Chase Enhances AARP Card Benefits: Worth It?
This post contains references to products from one or more of our advertisers. We may receive compensation when you click on links to those products. Terms apply to the offers listed on this page. For an explanation of our Advertising Policy, visit this page.
Update: Some offers mentioned below are no longer available. View the current offers here.
Chase just launched a new enhanced version of its AARP Visa Signature card that includes 3% cash back on gas and restaurant purchases with no caps and no annual fee.
The card comes with an introductory offer of $100 cash back when you spend $500 in the first three months of account opening and 0% APR on both purchases and balance transfers for the first 12 months (after that a variable APR rate of 16.99% to 23.74% applies). The card carries no annual fee, but it does charge 3% foreign transaction fees, so it’s not the optimal choice for purchases abroad.
In terms of the bonus categories of dining and gas, 3% cash back with no caps is a good deal, but personally, I’d rather maximize my gas purchases by earning 2X Amex Membership Rewards points with the Premier Rewards Gold Card from American Express or Business Gold Rewards cards, or 2X Chase Ultimate Rewards points with the Ink Bold or Ink Plus. For restaurant and dining purchases, I would use my Sapphire Preferred since it earns 2.14 points per dollar at restaurants. I value transferable points more highly than fixed-value cash-back points and would peg Amex points at about 1.8 cents each at least – more with transfer bonuses like the current 35% one to British Airways – and I value Chase Ultimate Rewards points at about 2 cents each, especially when transferred to United, Hyatt and Southwest specifically.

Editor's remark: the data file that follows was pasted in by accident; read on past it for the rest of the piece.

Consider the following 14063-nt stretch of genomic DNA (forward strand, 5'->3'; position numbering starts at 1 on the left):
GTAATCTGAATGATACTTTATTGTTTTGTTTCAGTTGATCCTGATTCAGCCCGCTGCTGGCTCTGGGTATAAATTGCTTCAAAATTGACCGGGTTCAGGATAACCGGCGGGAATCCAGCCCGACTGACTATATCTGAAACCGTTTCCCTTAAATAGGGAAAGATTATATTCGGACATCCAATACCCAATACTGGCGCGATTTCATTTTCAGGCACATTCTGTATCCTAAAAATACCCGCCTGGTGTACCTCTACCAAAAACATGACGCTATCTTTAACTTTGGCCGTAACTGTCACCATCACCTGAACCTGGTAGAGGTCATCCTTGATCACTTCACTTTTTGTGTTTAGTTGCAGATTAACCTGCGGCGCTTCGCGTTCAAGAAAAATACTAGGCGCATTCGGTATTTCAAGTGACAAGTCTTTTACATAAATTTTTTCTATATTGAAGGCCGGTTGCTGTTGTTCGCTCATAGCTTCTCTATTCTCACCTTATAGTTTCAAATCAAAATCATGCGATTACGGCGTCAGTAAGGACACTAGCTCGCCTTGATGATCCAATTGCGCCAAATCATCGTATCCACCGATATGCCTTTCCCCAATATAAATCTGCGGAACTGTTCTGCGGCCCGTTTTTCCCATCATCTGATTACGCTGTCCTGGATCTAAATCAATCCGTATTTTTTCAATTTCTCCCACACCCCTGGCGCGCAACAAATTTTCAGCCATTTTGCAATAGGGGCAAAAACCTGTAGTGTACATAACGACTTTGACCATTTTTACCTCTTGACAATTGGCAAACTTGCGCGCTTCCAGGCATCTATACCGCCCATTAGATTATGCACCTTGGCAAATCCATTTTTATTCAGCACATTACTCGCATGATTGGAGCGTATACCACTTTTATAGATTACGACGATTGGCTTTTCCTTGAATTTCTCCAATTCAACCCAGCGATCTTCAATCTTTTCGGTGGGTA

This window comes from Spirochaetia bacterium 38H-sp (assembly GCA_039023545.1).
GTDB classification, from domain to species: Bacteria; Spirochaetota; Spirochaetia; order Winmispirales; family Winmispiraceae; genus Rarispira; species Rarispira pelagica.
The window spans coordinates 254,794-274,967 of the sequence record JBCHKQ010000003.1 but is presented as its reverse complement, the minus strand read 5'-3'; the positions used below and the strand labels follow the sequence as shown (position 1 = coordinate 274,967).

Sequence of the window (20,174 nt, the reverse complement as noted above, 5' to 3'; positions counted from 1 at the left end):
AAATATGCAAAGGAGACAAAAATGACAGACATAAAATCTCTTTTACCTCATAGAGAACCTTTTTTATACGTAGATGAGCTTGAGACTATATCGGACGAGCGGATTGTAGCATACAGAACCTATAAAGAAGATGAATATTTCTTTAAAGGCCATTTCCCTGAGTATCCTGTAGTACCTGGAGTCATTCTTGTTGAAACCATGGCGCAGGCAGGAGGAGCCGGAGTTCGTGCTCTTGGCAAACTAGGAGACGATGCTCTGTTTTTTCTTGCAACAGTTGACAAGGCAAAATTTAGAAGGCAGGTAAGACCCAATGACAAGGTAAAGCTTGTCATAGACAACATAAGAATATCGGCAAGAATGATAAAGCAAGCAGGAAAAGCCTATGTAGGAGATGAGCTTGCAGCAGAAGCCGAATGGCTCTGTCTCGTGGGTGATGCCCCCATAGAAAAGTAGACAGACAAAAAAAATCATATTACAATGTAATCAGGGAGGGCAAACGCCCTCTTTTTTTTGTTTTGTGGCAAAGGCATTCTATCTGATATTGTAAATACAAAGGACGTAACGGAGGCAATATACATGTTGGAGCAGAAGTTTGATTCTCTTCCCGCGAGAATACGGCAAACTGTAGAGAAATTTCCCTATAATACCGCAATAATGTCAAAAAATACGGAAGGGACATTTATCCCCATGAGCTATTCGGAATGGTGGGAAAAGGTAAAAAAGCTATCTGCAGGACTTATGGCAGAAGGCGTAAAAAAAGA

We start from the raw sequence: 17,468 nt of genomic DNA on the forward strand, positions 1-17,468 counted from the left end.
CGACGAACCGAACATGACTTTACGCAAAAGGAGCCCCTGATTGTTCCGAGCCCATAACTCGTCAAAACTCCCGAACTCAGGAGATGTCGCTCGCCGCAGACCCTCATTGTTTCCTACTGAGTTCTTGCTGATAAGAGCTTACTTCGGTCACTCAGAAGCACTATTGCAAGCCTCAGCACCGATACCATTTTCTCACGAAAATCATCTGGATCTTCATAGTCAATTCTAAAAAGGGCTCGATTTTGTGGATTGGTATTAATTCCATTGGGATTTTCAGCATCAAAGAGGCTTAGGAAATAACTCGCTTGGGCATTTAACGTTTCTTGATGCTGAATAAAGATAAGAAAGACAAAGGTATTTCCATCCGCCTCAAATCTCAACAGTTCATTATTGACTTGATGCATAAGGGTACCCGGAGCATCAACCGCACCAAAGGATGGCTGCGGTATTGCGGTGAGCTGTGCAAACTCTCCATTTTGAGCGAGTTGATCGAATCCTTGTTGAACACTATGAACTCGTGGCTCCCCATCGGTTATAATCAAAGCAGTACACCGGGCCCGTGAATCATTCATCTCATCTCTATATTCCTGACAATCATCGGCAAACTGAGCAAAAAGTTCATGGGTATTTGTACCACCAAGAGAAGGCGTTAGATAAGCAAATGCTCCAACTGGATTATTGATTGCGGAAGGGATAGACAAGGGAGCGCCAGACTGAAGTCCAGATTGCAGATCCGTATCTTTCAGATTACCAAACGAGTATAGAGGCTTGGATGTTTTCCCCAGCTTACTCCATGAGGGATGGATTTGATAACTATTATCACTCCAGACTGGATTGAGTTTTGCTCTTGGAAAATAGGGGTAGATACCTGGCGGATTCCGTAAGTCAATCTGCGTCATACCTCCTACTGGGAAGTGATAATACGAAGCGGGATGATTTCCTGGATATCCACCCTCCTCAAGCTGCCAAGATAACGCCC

This card used to be super lucrative when it offered a whopping 5% cash back for the first 6 months, but many people abused it (and I even know some people who have been banned from Chase for their “leveraging” of that promo). If you’re in the market for a no-annual-fee card that gives cash back and you spend a lot in these particular categories, this card might make sense. However, the low sign-up bonus and lack of travel rewards means I wouldn’t be in a rush to hop on this.
For a no-annual-fee card, I’d rather use the Chase Freedom (No longer open to new applicants) and maximize its 5X earning on quarterly rotating categories and then transfer those points into my Sapphire Preferred or Ink Bold Ultimate Rewards accounts and then transfer on to the program’s travel partners. In my opinion, 5 United/Hyatt points in rotating categories is more appealing than 3% back in categories I’m already getting solid rewards in!
Welcome to The Points Guy!